Big Bang machine records first hardcore atom smash
The world's largest atom smasher has recorded its first high-energy collisions of protons, a spokeswoman said.
Physicists hope those collisions will help them understand suspected phenomena such as dark matter, antimatter and ultimately the creation of the universe billions of years ago, which many theorize occurred as a massive explosion known as the Big Bang.
The collisions occurred on Tuesday evening as the Large Hadron Collider underwent test runs in preparation for operations next year, said Christine Sutton of the European Organization for Nuclear Research, or CERN.
Two beams of circulating particles travelling in opposite directions at 1.18 trillion electron volts produced the collisions, she said.
The Atlas "experiment," one of four major detectors in cathedral-sized rooms in the collider's underground tunnel at Geneva, had part of its equipment turned on and could register collisions.
"They recorded a handful of collisions, and one of them looks quite nice, so it's on their website," she said.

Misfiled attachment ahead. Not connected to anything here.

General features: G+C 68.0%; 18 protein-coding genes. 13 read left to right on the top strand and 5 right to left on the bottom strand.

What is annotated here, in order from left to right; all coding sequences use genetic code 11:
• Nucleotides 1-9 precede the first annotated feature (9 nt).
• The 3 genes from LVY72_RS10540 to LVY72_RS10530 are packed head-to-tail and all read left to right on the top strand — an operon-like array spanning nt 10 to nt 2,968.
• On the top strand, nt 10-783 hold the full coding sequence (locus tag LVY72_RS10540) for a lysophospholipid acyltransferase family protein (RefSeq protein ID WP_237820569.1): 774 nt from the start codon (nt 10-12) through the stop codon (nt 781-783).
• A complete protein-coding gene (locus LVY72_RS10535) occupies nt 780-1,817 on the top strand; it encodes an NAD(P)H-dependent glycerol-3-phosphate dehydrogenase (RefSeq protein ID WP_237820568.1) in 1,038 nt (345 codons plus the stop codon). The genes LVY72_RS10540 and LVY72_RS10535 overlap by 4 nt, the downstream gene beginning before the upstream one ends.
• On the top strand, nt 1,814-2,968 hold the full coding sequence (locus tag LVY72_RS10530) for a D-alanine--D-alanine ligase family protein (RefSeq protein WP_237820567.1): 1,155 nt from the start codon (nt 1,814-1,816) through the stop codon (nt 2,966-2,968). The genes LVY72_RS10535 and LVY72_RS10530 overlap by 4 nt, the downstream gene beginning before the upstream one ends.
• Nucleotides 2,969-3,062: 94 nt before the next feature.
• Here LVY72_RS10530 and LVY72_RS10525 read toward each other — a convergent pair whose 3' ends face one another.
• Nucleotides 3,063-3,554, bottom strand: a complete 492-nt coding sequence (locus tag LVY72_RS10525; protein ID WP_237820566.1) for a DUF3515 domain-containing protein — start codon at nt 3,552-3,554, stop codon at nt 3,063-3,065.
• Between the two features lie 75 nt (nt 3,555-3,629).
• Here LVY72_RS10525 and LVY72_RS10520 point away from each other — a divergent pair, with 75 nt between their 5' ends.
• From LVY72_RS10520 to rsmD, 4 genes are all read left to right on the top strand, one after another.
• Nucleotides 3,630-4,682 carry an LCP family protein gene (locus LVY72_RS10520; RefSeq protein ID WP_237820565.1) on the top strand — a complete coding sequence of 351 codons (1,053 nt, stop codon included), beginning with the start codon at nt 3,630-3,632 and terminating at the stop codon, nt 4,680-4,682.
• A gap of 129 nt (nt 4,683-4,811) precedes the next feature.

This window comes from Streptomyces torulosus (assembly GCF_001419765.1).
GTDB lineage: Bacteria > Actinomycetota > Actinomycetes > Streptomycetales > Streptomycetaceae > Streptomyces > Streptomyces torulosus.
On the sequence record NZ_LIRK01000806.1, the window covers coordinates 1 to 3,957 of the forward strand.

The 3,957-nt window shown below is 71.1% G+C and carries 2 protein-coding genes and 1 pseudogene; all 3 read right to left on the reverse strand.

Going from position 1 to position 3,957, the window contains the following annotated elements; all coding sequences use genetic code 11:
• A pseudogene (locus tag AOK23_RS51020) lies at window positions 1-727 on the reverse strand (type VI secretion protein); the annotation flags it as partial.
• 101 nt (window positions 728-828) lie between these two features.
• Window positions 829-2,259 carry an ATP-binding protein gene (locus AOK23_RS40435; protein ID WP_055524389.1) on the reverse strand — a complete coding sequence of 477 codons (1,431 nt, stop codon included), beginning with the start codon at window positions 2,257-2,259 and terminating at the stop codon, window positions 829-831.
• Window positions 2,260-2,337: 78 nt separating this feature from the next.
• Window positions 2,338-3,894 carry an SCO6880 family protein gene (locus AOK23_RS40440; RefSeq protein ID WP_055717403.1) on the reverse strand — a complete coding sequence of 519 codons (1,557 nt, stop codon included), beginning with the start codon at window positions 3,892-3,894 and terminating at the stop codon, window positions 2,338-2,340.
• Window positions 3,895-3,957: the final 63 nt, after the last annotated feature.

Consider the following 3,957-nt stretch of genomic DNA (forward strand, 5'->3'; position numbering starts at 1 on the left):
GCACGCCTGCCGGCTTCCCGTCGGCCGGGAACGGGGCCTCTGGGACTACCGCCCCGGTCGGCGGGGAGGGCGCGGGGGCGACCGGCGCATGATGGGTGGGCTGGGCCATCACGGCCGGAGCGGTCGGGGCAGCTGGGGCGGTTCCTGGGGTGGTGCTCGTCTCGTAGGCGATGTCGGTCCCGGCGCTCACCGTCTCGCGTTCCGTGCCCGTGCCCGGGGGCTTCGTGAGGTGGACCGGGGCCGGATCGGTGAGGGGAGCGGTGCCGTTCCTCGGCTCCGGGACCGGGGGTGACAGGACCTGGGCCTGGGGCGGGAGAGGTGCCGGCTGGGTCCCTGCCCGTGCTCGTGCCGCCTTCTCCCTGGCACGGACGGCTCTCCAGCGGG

Sutton said the collisions occurred when the machine was ramped up briefly to 1.18 TeV.
That same level set a world record for proton acceleration in November, when Geneva's particle beams travelled with 20 per cent more power than Fermilab near Chicago, which previously held the record.
The operators plan many more collisions at lower energies so the experiments can calibrate their equipment and prepare for more advances ahead.
CERN then plans more collisions at 1.18 TeV to give all experiments the opportunity to record data at that level, but new scientific discoveries are not expected before next year when the beams are ramped up still higher, to 3.5 TeV.
That will be 3.5 times more energy that has been reached at Fermilab, previously the most powerful collider.
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